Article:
My shame manifests itself most during and/or after social interactions.   After spending time with friends or acquaintances, I will often replay various conversations or interactions in my mind and think of something I said or didn’t say, or something that I did or didn’t do, and I feel shame.  And it hurts.  On occasion, I can feel my body attempt to physically shrink and hide.  I notice that I subtly flinch in pain as I fear that I exposed my ignorance and incompetencies.  At times when I am alone and recalling a social interaction, the muscles in my body may briefly stiffen, I might clench my teeth and grimace; I may even momentarily ball my fists and raise my arms in a defensive position.  My body responds defensively in response to my feeling socially inept, flawed and exposed.

Rationally, I know that such reactions are unreasonable, and in any other moment I am confident in my worthiness.  I understand that my shame is a socially-constructed counterfeit.  I also understand that I am actually pretty capable socially.  Unfortunately, knowing something does not automatically translate into a change in feelings.

Still, knowing what shame is and giving it a name certainly helps.  At least that way I know not to believe the thoughts that try to convince me that my humanness and imperfections equate to inadequacy, incompetence or unloveableness.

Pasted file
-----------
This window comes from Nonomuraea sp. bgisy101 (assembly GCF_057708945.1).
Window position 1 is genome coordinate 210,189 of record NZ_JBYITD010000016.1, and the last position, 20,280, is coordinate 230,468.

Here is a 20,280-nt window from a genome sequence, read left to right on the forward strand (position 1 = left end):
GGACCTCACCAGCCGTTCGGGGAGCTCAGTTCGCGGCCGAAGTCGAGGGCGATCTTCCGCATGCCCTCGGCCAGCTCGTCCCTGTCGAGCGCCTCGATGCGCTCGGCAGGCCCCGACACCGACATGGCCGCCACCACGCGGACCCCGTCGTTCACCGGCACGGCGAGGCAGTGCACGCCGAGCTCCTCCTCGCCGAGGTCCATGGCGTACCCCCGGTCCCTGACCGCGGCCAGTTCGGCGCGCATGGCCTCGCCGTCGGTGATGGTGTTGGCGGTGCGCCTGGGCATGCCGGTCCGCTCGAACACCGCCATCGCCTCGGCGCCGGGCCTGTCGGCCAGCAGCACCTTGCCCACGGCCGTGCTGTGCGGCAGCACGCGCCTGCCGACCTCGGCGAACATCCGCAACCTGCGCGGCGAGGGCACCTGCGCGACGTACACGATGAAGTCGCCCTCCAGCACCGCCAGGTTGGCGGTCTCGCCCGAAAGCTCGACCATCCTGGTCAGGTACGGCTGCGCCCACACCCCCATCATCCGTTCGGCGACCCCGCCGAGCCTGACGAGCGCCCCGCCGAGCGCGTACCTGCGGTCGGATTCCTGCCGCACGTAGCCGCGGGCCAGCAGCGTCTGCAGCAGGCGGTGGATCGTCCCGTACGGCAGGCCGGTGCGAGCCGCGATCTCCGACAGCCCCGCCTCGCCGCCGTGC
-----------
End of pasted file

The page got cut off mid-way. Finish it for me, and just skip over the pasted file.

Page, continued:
Because of my own experiences with guilt and shame, it has long been a topic that has interested me and that I have studied and pondered.  Through my studies, both academic and spiritual, I have learned several lessons about shame’s origins, effects and antidotes.  I have found ways that an understanding and application of the Atonement of Jesus Christ can help lead to healing from inappropriate shame.  I have also found that understanding certain truths about guilt and shame, and about Christ, have enabled me to better discern between what is true and what is counterfeit.  And I have found that being able to discern between guilt and shame is often a prerequisite to seeking the Atonement, which in turn helps me to heal from the effects of shame.

My hope is that the blog posts that follow will invite a greater ability to discern between guilt and shame; that shame can be transformed into guilt; and that guilt will be a motivating force that will invite turning to Christ’s Atonement to find forgiveness, grace and healing.

I am still working on my own journey of not allowing shame to limit my progression.  I do believe that I am making wonderful progress in my healing.  But, consistent with the nature of healing, it takes time.  If you have insights or experiences related to shame, guilt or applying the Atonement that you feel will forward this discussion and be of value to me or others, I invite you to share in the comment section.  I would love for us to learn and grow together.